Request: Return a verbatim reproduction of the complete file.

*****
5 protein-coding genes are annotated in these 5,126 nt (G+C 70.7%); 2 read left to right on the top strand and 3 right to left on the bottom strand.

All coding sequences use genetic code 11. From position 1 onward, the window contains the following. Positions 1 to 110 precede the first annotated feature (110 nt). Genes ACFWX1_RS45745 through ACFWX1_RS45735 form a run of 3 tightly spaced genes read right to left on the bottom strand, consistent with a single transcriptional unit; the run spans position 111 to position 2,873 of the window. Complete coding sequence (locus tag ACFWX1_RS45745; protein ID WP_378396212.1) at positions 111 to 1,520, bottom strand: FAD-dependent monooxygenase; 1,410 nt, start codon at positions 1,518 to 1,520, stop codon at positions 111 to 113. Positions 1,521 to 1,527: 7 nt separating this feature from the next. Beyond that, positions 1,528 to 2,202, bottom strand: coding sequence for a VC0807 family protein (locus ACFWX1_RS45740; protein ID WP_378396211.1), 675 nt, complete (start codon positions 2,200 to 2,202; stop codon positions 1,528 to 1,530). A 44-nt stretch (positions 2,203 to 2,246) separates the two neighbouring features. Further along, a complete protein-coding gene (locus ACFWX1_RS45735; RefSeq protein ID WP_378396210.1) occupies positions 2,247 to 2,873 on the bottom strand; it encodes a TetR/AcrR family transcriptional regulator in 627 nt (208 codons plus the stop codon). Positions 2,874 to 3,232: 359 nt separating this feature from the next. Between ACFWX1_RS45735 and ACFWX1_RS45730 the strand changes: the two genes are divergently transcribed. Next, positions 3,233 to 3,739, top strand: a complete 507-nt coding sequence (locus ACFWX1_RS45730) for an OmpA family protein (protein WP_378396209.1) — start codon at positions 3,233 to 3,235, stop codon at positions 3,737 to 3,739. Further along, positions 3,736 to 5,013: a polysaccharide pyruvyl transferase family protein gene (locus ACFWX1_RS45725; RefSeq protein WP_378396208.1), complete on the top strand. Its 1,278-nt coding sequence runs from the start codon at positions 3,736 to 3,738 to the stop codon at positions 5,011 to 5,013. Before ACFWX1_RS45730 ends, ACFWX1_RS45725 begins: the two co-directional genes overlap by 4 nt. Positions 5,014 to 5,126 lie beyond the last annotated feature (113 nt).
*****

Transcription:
5 protein-coding genes are annotated in these 5,126 nt (G+C 70.7%); 2 read left to right on the top strand and 3 right to left on the bottom strand.

All coding sequences use genetic code 11. From position 1 onward, the window contains the following. Positions 1 to 110 precede the first annotated feature (110 nt). Genes ACFWX1_RS45745 through ACFWX1_RS45735 form a run of 3 tightly spaced genes read right to left on the bottom strand, consistent with a single transcriptional unit; the run spans position 111 to position 2,873 of the window. Complete coding sequence (locus tag ACFWX1_RS45745; protein ID WP_378396212.1) at positions 111 to 1,520, bottom strand: FAD-dependent monooxygenase; 1,410 nt, start codon at positions 1,518 to 1,520, stop codon at positions 111 to 113. Positions 1,521 to 1,527: 7 nt separating this feature from the next. Beyond that, positions 1,528 to 2,202, bottom strand: coding sequence for a VC0807 family protein (locus ACFWX1_RS45740; protein ID WP_378396211.1), 675 nt, complete (start codon positions 2,200 to 2,202; stop codon positions 1,528 to 1,530). A 44-nt stretch (positions 2,203 to 2,246) separates the two neighbouring features. Further along, a complete protein-coding gene (locus ACFWX1_RS45735; RefSeq protein ID WP_378396210.1) occupies positions 2,247 to 2,873 on the bottom strand; it encodes a TetR/AcrR family transcriptional regulator in 627 nt (208 codons plus the stop codon). Positions 2,874 to 3,232: 359 nt separating this feature from the next. Between ACFWX1_RS45735 and ACFWX1_RS45730 the strand changes: the two genes are divergently transcribed. Next, positions 3,233 to 3,739, top strand: a complete 507-nt coding sequence (locus ACFWX1_RS45730) for an OmpA family protein (protein WP_378396209.1) — start codon at positions 3,233 to 3,235, stop codon at positions 3,737 to 3,739. Further along, positions 3,736 to 5,013: a polysaccharide pyruvyl transferase family protein gene (locus ACFWX1_RS45725; RefSeq protein WP_378396208.1), complete on the top strand. Its 1,278-nt coding sequence runs from the start codon at positions 3,736 to 3,738 to the stop codon at positions 5,011 to 5,013. Before ACFWX1_RS45730 ends, ACFWX1_RS45725 begins: the two co-directional genes overlap by 4 nt. Positions 5,014 to 5,126 lie beyond the last annotated feature (113 nt).